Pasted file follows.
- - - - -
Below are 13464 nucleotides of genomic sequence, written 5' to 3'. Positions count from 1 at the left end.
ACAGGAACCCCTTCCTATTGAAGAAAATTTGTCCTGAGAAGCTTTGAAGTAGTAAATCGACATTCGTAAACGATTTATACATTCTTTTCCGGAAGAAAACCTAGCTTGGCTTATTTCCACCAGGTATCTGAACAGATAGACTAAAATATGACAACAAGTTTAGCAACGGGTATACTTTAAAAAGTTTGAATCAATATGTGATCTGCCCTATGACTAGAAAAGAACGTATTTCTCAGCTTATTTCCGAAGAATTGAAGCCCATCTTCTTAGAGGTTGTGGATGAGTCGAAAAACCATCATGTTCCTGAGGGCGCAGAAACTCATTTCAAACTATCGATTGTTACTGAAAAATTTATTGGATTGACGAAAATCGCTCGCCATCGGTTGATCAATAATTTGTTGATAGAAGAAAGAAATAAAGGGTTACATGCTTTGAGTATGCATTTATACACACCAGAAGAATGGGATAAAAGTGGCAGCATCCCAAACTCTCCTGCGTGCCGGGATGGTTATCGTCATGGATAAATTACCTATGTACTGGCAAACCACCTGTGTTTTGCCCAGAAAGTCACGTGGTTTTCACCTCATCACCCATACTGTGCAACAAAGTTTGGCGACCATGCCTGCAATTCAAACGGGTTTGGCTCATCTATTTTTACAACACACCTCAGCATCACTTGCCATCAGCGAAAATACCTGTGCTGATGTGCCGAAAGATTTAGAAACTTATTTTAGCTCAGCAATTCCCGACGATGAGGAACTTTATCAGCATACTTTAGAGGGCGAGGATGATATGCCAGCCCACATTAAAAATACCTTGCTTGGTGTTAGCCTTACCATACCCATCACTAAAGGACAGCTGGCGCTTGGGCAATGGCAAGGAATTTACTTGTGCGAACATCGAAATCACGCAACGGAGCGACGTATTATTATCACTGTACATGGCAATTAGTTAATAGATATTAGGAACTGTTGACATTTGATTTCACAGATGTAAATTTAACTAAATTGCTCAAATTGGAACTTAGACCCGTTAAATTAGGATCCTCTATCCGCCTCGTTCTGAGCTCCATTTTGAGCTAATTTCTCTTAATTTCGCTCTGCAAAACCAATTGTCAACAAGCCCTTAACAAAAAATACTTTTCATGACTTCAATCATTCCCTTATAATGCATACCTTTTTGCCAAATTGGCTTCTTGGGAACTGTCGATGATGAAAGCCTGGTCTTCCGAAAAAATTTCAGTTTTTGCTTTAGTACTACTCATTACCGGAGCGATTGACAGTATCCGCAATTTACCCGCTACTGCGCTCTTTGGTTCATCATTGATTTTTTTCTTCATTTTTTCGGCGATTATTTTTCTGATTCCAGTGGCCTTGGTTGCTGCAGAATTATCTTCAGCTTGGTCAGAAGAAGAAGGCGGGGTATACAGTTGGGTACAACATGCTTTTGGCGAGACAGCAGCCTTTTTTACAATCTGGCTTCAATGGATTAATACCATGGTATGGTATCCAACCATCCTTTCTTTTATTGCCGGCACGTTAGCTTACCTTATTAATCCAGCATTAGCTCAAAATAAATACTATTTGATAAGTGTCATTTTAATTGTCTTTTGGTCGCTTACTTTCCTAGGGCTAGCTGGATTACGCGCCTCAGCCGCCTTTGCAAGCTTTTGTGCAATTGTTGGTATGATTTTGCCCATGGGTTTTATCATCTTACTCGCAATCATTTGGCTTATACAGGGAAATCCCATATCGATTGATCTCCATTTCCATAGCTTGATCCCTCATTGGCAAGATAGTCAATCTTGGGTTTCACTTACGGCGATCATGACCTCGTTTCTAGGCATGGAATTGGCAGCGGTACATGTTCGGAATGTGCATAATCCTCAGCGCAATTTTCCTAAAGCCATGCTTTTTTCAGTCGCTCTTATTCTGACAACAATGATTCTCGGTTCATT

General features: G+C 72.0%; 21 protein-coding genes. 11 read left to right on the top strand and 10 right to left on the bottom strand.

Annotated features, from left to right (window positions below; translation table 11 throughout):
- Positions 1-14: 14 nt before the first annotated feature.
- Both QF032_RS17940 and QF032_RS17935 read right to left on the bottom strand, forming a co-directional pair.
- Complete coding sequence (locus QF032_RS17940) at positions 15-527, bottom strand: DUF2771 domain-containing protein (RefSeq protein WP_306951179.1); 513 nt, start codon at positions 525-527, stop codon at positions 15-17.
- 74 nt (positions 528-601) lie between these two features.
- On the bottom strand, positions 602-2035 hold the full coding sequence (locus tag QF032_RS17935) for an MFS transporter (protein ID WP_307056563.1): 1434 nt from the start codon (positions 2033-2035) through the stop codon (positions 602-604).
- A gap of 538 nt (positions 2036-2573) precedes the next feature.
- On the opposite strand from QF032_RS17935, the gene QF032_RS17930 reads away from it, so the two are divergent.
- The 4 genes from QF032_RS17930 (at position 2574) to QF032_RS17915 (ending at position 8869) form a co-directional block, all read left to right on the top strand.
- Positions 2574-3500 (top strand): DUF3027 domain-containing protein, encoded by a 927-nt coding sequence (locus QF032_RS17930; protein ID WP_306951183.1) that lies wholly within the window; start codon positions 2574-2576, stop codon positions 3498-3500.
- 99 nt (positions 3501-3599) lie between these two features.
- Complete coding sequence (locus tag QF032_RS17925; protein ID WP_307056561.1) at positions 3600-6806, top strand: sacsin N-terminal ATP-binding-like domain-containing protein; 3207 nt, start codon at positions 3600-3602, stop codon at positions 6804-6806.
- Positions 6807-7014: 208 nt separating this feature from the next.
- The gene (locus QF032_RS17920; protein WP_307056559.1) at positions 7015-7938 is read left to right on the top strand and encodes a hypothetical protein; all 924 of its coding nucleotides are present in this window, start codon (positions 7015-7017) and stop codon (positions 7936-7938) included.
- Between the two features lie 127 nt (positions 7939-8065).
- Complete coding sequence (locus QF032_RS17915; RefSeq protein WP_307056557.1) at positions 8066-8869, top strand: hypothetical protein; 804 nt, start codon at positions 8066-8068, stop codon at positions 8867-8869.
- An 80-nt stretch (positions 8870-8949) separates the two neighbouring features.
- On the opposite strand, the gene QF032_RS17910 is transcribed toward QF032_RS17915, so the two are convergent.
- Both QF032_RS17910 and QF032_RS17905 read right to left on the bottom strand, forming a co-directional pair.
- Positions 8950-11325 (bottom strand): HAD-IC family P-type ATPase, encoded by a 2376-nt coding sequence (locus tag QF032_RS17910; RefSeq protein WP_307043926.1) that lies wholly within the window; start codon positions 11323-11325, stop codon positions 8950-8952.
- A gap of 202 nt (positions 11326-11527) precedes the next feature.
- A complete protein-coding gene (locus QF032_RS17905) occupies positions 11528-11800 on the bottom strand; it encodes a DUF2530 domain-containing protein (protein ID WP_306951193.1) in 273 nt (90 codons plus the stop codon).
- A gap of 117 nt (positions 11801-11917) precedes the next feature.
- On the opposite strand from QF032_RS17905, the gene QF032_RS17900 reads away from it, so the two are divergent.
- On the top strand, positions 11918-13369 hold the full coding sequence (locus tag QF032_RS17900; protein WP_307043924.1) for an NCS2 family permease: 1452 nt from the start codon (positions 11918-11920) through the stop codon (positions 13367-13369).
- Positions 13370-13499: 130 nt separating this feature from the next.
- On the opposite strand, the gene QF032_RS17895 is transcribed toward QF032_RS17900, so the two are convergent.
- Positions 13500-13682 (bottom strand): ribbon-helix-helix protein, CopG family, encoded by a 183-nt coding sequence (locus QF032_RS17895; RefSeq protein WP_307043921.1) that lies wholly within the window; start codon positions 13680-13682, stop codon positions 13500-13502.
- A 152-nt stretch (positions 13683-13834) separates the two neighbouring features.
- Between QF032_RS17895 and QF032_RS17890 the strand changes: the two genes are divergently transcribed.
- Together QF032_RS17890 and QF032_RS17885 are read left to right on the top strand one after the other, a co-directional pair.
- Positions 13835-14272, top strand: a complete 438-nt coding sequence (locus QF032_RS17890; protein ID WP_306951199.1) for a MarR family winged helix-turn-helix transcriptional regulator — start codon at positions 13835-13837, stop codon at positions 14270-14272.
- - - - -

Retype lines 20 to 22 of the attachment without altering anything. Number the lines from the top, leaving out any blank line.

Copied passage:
- An 80-nt stretch (positions 8870-8949) separates the two neighbouring features.
- On the opposite strand, the gene QF032_RS17910 is transcribed toward QF032_RS17915, so the two are convergent.
- Both QF032_RS17910 and QF032_RS17905 read right to left on the bottom strand, forming a co-directional pair.